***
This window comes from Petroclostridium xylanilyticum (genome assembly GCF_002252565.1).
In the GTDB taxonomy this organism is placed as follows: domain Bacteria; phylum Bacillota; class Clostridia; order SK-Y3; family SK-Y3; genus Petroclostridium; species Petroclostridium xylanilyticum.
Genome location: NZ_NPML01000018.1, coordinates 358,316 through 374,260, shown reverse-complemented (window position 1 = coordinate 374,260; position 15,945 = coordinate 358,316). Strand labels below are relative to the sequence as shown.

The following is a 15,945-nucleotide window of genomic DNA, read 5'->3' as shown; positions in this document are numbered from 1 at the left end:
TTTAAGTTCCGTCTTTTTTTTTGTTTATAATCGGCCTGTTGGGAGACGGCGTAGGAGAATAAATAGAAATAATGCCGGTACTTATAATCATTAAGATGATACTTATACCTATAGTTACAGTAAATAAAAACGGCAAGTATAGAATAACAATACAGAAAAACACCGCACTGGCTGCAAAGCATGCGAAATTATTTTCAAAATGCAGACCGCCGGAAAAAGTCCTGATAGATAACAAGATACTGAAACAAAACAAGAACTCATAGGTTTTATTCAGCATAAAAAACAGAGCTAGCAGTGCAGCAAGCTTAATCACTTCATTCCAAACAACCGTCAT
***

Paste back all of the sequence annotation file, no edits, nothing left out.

This window comes from Petroclostridium xylanilyticum (genome assembly GCF_002252565.1).
In the GTDB taxonomy this organism is placed as follows: domain Bacteria; phylum Bacillota; class Clostridia; order SK-Y3; family SK-Y3; genus Petroclostridium; species Petroclostridium xylanilyticum.
Genome location: NZ_NPML01000018.1, coordinates 358,316 through 374,260, shown reverse-complemented (window position 1 = coordinate 374,260; position 15,945 = coordinate 358,316). Strand labels below are relative to the sequence as shown.

The following is a 15,945-nucleotide window of genomic DNA, read 5'->3' as shown; positions in this document are numbered from 1 at the left end:
TTTAAGTTCCGTCTTTTTTTTTGTTTATAATCGGCCTGTTGGGAGACGGCGTAGGAGAATAAATAGAAATAATGCCGGTACTTATAATCATTAAGATGATACTTATACCTATAGTTACAGTAAATAAAAACGGCAAGTATAGAATAACAATACAGAAAAACACCGCACTGGCTGCAAAGCATGCGAAATTATTTTCAAAATGCAGACCGCCGGAAAAAGTCCTGATAGATAACAAGATACTGAAACAAAACAAGAACTCATAGGTTTTATTCAGCATAAAAAACAGAGCTAGCAGTGCAGCAAGCTTAATCACTTCATTCCAAACAACCGTCAT